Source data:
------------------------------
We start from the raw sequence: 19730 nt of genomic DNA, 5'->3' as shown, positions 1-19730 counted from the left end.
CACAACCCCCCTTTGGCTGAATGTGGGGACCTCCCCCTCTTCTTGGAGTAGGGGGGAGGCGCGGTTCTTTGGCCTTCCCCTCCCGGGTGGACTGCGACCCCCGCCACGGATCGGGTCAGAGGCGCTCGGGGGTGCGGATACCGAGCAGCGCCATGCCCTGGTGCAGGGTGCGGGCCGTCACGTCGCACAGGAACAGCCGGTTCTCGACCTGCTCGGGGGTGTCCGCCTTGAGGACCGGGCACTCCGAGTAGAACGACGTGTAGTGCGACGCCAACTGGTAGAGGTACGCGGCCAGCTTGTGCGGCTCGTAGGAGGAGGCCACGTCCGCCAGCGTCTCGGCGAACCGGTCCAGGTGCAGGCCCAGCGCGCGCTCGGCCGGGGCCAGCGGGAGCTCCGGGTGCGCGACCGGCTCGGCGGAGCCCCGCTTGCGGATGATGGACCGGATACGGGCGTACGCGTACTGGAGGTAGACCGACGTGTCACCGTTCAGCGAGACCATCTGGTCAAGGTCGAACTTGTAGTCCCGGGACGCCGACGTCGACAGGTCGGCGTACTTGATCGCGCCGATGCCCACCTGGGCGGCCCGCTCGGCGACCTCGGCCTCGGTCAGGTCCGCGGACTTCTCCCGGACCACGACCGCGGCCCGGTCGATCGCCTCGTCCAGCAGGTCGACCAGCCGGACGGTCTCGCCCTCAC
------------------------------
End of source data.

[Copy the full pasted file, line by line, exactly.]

We start from the raw sequence: 19730 nt of genomic DNA, 5'->3' as shown, positions 1-19730 counted from the left end.
CACAACCCCCCTTTGGCTGAATGTGGGGACCTCCCCCTCTTCTTGGAGTAGGGGGGAGGCGCGGTTCTTTGGCCTTCCCCTCCCGGGTGGACTGCGACCCCCGCCACGGATCGGGTCAGAGGCGCTCGGGGGTGCGGATACCGAGCAGCGCCATGCCCTGGTGCAGGGTGCGGGCCGTCACGTCGCACAGGAACAGCCGGTTCTCGACCTGCTCGGGGGTGTCCGCCTTGAGGACCGGGCACTCCGAGTAGAACGACGTGTAGTGCGACGCCAACTGGTAGAGGTACGCGGCCAGCTTGTGCGGCTCGTAGGAGGAGGCCACGTCCGCCAGCGTCTCGGCGAACCGGTCCAGGTGCAGGCCCAGCGCGCGCTCGGCCGGGGCCAGCGGGAGCTCCGGGTGCGCGACCGGCTCGGCGGAGCCCCGCTTGCGGATGATGGACCGGATACGGGCGTACGCGTACTGGAGGTAGACCGACGTGTCACCGTTCAGCGAGACCATCTGGTCAAGGTCGAACTTGTAGTCCCGGGACGCCGACGTCGACAGGTCGGCGTACTTGATCGCGCCGATGCCCACCTGGGCGGCCCGCTCGGCGACCTCGGCCTCGGTCAGGTCCGCGGACTTCTCCCGGACCACGACCGCGGCCCGGTCGATCGCCTCGTCCAGCAGGTCGACCAGCCGGACGGTCTCGCCCTCAC